Oncogenic human papillomavirus (HPV) infection is a necessary cause of cervical cancer. Therefore, vaccination to prevent or eliminate HPV infection could reduce the incidence of cervical cancer. A fusion protein comprising HPV16 L2, E6, and E7 is a candidate combination preventive and therapeutic HPV vaccine. The L1- and L2-specific and neutralizing serum antibody titers and peripheral blood mononucleocyte antigen-specific proliferative responses generated by vaccination thrice at monthly intervals with HPV16 L2E7E6 were compared in two studies: a phase I randomized double-blind placebo controlled dose escalation trial in 40 healthy volunteers and a phase II trial of HPV16 L2E7E6 at the maximum dose in 29 women with high-grade anogenital intraepithelial neoplasia (AGIN). Vaccination of healthy volunteers induced L2-specific serum antibodies that were detected 1 month after the final vaccination (Pbinomial < 0.001). There was a significant trend to seroconversion for HPV16 and HPV18 neutralizing antibodies with increasing vaccine dose (P = 0.006 and P = 0.03, respectively). Seroconversion for HPV18 neutralizing antibodies showed a significant positive trend with increasing dose (P = 0.03) and was associated with seroconversion for HPV16 neutralizing antibodies (Pexact = 0.04). The antigen-specific proliferative response of vaccinated healthy volunteers also showed a significant trend with increasing vaccine dose (P = 0.04). However, AGTN patients responded less effectively to vaccination than healthy patients for induction of HPV16 L2-specific antibody (P < 0.001) and proliferative responses (P < 0.001). Vaccination of healthy volunteers thrice with 533-μg HPV16 L2E7E6 at monthly intervals induced L2-specific serum antibodies that neutralized across papillomavirus species. Responses in AGIN patients were infrequent.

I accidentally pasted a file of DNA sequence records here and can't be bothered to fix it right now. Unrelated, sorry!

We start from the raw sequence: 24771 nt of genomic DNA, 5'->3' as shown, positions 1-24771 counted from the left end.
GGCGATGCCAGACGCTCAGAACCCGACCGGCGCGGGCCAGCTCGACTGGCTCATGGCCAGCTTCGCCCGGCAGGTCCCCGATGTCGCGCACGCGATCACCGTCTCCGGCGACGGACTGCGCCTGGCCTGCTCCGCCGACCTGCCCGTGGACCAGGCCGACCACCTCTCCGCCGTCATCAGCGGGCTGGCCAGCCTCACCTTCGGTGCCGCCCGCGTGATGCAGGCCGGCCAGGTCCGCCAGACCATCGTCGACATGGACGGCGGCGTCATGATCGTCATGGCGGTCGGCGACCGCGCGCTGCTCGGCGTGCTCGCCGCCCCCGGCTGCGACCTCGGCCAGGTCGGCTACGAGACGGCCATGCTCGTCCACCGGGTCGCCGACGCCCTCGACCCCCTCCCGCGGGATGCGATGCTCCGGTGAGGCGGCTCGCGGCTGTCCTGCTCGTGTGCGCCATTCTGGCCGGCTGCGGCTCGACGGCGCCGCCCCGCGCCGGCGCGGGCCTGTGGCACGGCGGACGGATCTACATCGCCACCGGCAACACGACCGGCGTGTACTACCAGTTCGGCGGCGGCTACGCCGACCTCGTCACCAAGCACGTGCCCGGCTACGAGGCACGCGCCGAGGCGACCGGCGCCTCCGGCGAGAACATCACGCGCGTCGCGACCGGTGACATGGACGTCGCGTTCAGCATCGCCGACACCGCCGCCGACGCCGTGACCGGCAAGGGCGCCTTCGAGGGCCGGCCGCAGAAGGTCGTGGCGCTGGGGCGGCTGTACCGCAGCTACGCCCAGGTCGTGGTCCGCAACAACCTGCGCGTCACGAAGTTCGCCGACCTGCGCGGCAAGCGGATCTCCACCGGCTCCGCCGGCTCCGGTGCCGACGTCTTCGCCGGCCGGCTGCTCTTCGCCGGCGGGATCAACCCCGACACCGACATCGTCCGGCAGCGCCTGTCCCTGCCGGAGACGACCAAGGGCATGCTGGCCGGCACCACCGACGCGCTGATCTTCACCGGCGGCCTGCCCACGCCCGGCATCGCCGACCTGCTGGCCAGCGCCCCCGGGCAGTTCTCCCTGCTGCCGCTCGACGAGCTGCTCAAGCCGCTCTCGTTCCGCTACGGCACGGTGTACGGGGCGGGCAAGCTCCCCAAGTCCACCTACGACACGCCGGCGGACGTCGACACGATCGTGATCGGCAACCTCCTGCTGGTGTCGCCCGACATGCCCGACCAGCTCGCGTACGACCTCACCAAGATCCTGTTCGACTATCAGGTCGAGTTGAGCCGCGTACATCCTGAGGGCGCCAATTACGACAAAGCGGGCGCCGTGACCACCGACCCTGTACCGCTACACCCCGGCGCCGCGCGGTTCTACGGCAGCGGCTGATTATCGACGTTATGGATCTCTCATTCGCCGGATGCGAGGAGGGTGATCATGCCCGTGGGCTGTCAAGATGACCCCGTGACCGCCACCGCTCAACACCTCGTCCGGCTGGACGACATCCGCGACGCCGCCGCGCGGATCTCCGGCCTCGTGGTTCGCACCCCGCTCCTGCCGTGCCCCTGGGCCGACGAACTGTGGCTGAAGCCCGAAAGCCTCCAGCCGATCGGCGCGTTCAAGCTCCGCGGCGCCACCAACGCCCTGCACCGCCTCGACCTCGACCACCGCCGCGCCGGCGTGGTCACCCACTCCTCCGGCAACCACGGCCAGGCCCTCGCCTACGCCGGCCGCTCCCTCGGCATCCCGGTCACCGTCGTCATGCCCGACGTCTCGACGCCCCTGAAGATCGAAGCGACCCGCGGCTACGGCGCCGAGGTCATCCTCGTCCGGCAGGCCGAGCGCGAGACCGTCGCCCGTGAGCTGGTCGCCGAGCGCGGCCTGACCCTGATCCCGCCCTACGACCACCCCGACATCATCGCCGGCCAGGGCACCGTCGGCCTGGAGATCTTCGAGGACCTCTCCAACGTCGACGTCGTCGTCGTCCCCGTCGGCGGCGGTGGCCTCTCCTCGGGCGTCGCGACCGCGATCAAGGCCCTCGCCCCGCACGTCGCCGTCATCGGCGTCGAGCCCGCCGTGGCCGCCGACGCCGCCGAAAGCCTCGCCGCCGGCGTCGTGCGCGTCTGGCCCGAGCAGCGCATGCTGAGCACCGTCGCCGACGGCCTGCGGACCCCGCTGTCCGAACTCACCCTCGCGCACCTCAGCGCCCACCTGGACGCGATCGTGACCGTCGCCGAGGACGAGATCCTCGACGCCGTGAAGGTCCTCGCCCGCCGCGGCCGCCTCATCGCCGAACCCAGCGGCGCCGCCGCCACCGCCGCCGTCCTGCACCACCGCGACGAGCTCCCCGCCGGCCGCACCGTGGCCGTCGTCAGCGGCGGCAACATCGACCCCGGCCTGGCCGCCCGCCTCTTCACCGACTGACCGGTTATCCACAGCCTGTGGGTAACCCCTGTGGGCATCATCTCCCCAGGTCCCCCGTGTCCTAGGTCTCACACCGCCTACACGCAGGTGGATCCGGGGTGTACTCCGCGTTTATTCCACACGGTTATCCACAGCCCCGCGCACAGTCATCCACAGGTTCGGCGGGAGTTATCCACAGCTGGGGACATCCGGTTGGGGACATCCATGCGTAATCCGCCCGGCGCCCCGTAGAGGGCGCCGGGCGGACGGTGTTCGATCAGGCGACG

ASJC Scopus subject areas
- Cancer Research